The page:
The universe is infinitely expanding in all directions, but since it's so old, it's had the opportunity to expand for quite a long time. With that in mind, the universe is huge, and it only continues to get mind-bogglingly bigger.
The vast size of the universe means light has to travel a long distance to get from point A to point B. Even though light is fast, it can still take a while to get from one side of the universe to the other given just how big it really is.
Nevertheless, we have space observation equipment that's almost powerful enough to see the edge of the universe, even if not directly. Our satellites are about to pick up activity produced by the Big Bang 13.8 billion years ago because the light had a long way to go in order to reach us, and it continues to do so.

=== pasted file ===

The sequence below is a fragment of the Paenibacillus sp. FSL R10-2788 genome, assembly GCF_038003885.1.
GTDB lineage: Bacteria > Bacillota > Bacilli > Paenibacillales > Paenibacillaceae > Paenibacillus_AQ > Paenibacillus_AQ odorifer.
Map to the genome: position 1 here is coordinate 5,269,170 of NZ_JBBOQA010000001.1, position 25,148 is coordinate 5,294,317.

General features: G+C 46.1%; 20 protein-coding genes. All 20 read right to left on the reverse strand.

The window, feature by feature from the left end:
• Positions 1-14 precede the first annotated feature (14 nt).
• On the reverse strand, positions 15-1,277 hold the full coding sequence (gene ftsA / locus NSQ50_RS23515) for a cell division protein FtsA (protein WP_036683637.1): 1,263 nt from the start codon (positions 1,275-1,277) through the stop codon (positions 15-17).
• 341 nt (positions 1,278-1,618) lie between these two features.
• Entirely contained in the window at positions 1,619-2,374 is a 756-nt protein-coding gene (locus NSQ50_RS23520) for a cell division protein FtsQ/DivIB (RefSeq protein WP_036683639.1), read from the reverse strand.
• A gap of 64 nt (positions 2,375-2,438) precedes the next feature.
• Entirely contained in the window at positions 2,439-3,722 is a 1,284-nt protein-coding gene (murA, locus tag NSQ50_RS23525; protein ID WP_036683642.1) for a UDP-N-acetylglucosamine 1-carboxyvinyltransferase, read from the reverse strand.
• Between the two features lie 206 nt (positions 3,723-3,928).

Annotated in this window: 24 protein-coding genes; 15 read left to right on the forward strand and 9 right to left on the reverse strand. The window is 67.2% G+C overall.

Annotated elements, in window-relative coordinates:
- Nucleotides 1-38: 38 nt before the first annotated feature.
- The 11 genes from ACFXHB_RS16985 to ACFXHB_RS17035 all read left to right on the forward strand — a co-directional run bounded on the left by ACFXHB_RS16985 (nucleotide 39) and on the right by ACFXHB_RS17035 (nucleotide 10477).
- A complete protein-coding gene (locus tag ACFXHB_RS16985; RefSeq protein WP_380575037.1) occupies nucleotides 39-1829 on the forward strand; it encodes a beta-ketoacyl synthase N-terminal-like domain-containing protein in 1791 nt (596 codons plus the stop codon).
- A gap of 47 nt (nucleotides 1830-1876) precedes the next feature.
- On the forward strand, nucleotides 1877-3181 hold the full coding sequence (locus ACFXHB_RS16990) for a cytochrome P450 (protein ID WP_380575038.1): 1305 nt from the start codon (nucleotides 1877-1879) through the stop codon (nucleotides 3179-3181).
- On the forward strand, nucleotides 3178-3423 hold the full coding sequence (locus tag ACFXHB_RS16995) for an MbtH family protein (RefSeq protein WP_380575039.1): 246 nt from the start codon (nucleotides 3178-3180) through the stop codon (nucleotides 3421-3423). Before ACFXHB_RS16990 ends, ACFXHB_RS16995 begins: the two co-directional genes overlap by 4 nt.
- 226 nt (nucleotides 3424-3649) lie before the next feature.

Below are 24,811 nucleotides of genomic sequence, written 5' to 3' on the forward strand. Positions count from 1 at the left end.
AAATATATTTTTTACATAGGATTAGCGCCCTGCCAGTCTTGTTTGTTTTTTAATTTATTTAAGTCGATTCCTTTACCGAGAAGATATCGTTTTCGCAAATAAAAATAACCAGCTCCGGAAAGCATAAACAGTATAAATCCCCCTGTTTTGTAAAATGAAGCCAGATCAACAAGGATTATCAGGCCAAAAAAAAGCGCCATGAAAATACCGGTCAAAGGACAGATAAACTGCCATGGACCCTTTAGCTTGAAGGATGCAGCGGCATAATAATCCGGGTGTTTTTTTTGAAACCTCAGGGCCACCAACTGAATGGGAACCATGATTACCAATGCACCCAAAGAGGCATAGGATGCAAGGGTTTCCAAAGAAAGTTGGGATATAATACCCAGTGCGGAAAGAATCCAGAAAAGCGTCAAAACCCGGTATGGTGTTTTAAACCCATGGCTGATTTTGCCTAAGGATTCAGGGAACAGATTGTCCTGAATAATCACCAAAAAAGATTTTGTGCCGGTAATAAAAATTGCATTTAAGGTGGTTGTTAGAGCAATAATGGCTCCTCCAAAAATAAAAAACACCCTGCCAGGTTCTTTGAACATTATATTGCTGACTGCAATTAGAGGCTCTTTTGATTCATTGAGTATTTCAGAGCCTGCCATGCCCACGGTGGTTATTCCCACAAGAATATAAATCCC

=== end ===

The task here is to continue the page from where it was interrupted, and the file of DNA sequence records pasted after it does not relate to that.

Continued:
None of our equipment can actually see the boundary of the universe in real time because the universe is expanding more quickly than the observable light can reach us. That's essentially why we can "almost" see the edge of the visible universe, and not effectively "see the edge of the visible universe."